Char kuey teow

Char kuey teow

By
From
Have You Eaten
Serves
2
Photographer
Billy Law

This is a noodle dish I can eat all day long, for breakfast, lunch, dinner or even supper. Char kuey teow, commonly known as CKT, is a hawker food institution loved by many Malaysians. The secret to a mouth-watering CKT is to make sure the wok is smoking hot when stir-frying the noodles. The high heat will prevent the ingredients from sticking to the wok and inevitably burning, but it also gives the dish a nice charred flavour, often referred to as the ‘breath of the wok’.

Ingredients

Quantity Ingredient
3 tablespoons vegetable oil
2 tablespoons garlic, finely chopped
2-3 strips salted radish, rinsed and patted dry, finely chopped
1 lap cheong, thinly sliced
6 raw prawns, peeled and deveined
250g fresh flat rice noodles, (see note)
2 tablespoons light soy sauce
2 teaspoons dark soy caramel
pinch ground white pepper
1 egg
handful bean sprouts
handful garlic chives, cut into 5 cm lengths
sriracha chilli sauce, to serve

Method

  1. Heat 2 tablespoons of the vegetable oil in a non-stick wok over high heat, then add the garlic and salted radish and fry until fragrant. Add the lap cheong and prawns and stir-fry for 2 minutes until cooked.
  2. Add the rice noodles, then toss to mix everything together. Add the light soy sauce, dark soy caramel and white pepper, and give it a quick stir-fry to make sure all the noodles are now charred and well coated in the sauce.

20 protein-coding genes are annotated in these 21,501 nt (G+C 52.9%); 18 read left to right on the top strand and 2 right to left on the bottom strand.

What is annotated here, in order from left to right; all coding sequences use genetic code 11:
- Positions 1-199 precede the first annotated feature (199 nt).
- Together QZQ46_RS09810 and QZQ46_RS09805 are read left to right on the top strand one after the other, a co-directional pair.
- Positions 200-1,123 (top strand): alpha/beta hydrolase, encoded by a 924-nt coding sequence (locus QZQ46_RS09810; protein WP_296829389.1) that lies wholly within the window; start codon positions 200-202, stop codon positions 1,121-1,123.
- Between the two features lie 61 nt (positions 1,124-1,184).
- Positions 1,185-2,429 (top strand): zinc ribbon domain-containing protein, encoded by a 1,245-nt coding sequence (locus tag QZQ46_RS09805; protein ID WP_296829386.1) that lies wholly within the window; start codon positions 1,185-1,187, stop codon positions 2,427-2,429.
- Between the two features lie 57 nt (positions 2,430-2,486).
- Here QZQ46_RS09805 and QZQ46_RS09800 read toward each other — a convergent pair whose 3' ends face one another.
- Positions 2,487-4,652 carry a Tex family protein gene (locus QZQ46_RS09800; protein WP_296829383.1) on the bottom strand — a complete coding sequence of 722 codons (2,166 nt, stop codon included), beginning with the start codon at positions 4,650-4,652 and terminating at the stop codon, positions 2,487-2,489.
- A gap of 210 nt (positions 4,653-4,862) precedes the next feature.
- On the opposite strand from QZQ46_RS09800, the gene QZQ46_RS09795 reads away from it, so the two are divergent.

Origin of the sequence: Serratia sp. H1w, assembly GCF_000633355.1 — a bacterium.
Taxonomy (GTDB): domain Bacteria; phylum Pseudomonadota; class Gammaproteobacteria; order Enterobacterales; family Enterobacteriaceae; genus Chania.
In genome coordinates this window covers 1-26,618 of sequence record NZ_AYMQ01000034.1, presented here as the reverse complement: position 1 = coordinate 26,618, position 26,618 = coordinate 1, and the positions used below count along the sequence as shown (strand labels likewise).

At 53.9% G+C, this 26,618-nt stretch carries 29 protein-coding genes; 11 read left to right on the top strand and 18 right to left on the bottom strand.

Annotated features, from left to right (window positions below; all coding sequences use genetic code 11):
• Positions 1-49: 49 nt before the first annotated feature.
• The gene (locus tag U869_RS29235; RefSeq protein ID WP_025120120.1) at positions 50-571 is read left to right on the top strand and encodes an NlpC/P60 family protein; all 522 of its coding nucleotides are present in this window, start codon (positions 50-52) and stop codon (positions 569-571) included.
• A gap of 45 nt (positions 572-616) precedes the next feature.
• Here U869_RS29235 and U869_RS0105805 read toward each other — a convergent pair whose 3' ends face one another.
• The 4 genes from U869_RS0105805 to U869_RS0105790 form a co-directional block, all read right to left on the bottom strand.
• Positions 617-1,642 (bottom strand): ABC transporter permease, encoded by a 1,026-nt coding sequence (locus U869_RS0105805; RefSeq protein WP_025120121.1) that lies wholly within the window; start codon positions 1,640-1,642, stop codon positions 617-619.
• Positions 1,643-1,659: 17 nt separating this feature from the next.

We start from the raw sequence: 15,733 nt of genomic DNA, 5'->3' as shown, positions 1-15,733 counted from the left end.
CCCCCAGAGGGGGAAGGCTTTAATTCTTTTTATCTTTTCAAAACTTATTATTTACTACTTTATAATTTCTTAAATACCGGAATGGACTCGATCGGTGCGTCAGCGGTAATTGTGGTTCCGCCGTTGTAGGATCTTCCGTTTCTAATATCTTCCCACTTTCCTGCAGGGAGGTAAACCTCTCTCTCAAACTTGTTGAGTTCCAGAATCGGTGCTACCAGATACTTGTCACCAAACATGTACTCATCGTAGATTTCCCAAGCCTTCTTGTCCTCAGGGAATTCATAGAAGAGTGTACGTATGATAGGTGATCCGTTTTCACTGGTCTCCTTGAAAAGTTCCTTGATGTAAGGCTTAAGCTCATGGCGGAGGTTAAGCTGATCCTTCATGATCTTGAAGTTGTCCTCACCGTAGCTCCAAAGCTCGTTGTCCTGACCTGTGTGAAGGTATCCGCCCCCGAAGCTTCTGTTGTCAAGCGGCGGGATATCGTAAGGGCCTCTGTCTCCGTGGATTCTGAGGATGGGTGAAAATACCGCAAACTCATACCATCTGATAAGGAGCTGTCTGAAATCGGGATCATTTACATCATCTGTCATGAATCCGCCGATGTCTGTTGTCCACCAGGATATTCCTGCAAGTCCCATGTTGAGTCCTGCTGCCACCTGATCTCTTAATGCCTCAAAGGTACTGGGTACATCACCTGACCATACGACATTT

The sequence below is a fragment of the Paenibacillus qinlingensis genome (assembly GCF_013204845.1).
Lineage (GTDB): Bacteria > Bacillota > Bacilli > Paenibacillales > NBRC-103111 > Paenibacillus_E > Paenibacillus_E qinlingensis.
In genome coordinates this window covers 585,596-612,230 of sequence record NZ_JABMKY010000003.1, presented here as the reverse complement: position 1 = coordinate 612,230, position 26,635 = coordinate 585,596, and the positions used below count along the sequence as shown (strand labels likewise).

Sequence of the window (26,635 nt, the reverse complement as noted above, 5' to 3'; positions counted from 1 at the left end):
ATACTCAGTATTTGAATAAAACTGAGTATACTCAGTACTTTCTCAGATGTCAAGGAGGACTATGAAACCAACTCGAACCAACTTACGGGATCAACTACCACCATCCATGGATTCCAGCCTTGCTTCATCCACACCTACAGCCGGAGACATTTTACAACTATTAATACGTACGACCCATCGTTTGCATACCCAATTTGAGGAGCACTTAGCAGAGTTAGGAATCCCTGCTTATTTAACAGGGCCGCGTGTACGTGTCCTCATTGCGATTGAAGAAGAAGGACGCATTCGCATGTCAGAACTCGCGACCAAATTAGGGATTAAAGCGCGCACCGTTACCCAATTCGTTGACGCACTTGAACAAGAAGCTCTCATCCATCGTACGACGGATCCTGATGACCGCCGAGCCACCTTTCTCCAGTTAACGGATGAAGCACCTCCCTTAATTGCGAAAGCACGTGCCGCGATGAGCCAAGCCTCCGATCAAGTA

3. Push the rice noodles aside and make a clear space in the wok, then add the remaining tablespoon of oil and crack the egg into the oil. Stir to break up the egg with the spatula, then quickly cover it up with noodles and let it cook for 10–15 seconds before you start stir-frying again. Add the bean sprouts and garlic chives, turn the heat off, then give everything in the wok a toss to combine. Tip out onto a serving plate and serve with sriracha chilli sauce.

Note

  • Fresh flat rice noodles are available in the refrigerated section in Asian grocers or major supermarkets. They are usually sold as a block of noodles in a packet. To loosen the noodles, take them out of the packet and heat them in the microwave for 60 seconds, then dip the noodles in a bowl of lukewarm water. The noodles should now be pliable enough to separate into individual strands. Drain the noodles and let them dry in a colander before cooking.
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